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Women and Witchcraft: Persecution of the Powerless

In honor of Women's History Month, let's take a look at the history of witch hunts and myths surrounding the past.




Women always outnumbered men during Witch Hunts.



A "Witch Hunt," was any attempt made to find and punish individuals whose opinions are unpopular and thought to be a danger to society. When thinking of witch hunts from a historical standpoint, nearly everyone you ask will say their first thought is "The Salem Witch Trials," as it's arguably one of the most infamous cases of 'witch hysteria'. In this case, fourteen of the nineteen people found guilty of and executed for witchcraft were women.


Women were disproportionately found guilty of witchcraft over men, because witch hunts have always been about persecuting powerless and vulnerable groups. There were also several books published on witch-hunting starting in 1486 - and most of these books would state that women were far more prominent in witchcraft than men. In New England between 1638 and 1725, 78% of accused witches were female. The height of stereotypical witch hunts occurred in early colony days within Puritan communities; a religious community were women held almost completely powerless positions with no voice for themselves.


Women were easy targets when society was ruled completely by men. Step out of line, and you could be next. Having too much money could be viewed as sinful gains, while too little money showed bad character. Too many children? You made a deal with devil, but too few children? God must be punishing you for something. It was dangerous and life-threatening to be born a woman in these times, where you could easily be persecuted as part of a vendetta.



The Myths




Only the uneducated partook in witch hunt.



Most of the executions of "witches" during the middle ages were actually a result of political interests made by some of the most educated people of the time. Two prime examples of this are Agnes Bernauer and Joan of Arc. The later was executed as a witch in 1435 simply because the Duke of Augsburg couldn't accept her as his son's wife. Joan of Arc was burned at the stake in 1491 because she was a threat to the English political and military interests.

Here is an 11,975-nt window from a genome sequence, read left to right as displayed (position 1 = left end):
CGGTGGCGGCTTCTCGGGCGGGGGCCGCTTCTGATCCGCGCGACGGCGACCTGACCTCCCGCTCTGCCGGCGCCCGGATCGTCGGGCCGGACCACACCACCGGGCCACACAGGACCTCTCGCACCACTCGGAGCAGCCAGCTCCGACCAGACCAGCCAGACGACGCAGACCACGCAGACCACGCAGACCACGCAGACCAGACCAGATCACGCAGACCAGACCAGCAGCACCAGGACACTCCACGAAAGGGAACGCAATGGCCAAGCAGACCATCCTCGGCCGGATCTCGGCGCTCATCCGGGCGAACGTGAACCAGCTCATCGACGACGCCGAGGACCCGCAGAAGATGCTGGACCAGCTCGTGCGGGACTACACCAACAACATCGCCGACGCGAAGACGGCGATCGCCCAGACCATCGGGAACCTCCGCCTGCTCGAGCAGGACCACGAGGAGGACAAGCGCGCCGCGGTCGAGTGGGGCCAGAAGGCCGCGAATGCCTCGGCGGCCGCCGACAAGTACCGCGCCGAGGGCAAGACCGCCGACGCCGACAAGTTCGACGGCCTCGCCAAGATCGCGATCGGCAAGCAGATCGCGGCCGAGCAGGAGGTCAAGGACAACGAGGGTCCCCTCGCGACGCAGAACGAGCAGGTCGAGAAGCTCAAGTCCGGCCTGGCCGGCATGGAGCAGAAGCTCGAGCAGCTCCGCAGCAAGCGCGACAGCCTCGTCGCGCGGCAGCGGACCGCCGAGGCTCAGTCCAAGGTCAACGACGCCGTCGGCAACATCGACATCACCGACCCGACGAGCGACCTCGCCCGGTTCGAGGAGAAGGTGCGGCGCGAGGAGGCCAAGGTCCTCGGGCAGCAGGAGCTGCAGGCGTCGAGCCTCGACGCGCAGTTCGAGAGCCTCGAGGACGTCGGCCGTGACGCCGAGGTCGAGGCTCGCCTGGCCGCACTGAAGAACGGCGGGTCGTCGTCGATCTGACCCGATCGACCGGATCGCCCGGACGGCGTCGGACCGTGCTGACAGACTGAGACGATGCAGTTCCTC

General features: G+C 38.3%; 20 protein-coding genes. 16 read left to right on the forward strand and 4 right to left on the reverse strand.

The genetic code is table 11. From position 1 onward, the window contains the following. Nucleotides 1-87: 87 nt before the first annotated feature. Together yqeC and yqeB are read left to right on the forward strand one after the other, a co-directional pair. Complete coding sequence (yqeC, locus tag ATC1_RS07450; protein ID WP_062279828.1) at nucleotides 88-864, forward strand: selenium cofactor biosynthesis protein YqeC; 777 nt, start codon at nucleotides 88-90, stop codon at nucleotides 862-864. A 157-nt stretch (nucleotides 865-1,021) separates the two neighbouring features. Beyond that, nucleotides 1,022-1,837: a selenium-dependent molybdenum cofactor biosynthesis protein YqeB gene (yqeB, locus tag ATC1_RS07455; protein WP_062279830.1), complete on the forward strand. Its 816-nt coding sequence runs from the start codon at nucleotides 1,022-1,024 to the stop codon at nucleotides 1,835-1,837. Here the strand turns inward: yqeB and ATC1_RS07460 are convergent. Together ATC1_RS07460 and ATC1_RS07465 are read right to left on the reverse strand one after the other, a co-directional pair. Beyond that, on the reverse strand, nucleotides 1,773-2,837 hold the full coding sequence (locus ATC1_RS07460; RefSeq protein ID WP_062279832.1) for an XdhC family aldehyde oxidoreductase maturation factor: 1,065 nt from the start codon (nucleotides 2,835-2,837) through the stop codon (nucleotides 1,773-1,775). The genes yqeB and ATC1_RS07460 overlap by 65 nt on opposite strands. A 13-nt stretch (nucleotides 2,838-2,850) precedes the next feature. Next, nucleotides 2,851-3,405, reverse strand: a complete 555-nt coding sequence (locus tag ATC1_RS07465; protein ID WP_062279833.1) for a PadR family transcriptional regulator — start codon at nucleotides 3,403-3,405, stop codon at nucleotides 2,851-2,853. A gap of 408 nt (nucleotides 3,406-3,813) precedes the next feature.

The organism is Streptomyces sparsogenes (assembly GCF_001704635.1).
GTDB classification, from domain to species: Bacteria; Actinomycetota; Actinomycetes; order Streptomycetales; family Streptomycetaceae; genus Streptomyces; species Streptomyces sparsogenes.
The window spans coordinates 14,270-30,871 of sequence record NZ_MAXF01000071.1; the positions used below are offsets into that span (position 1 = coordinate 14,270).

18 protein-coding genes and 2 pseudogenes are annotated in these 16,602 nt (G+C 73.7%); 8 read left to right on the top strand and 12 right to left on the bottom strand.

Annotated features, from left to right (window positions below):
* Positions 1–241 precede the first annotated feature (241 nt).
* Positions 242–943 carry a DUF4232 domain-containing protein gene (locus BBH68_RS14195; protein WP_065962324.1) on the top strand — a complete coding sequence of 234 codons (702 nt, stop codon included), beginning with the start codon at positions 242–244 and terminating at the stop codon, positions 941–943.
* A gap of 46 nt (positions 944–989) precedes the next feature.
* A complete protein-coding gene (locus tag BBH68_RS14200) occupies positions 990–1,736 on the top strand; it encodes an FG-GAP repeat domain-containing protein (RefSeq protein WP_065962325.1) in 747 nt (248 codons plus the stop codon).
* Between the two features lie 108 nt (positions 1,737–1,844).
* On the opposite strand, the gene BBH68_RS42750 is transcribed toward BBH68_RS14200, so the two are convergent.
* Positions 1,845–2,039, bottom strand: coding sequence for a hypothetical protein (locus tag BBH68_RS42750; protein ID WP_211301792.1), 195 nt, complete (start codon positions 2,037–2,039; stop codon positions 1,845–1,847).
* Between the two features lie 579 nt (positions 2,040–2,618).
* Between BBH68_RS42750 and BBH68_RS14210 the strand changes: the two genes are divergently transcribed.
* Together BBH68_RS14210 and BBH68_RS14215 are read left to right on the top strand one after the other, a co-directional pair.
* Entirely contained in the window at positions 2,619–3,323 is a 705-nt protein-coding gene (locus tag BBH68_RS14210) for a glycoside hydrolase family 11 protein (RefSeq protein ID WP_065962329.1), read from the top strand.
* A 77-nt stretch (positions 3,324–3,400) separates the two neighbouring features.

It is true, however, that many accusers were uneducated lower class peoples - it was wealthy, powerful, and educated men were were the executioners. While anyone could make an accusation, only those in power had the ability to influence the masses and determine whether someone should live or die.



Witches were Burned at the Stake



Partially true.


Death by burning was considered the most successful method, there was also: hanging, strangling, beheading, and lynching. Many witches also died during the horrific tortures endured while being interrogated.


Witches were young, beautiful and red-haired women



There were cases where the accused were young red-haired women, but there are no court transcripts or witch-hunting books were a woman was accused of witchcraft based on her heir color. In fact, many executed witches were elder, middle-aged, disabled, or outcast women.


These women were also mostly uneducated, poor peasants living in vulnerable life situations. Defying the myth that witch's were also highly intelligent women with cast knowledge of medicines.


A Witch-hunt Was Not an Act of Gendercide


Notably the most dangerous misconception and myth in regards to witch-hunts. Officially, witch-hunts are not considered either a genocide against women or a gendercide, and even many scholars do not characterize it as such. Instead, we are given terms like "witch-craze," "witch epidemic," and "witch panic", which remove all responsibilities from the perpetrators and the system that committed these crimes again almost exclusively women.


Witch-hunts were a way of systemically cleansing womanhood. Most victims of accused witchcraft were women considered to be outcasts and unsuitable members of patriarchal society. They were viewed as a danger to society due to not meeting the societal standards.


Continuing to study this dark part of history as a crime of religious fanaticism instead of a consequence of systematic oppression, dehumanization, and violence against women is detrimental in the recording of women's history overall. The refusal to study this issue properly also put a damper of the root of women's issues we still face in today's society.















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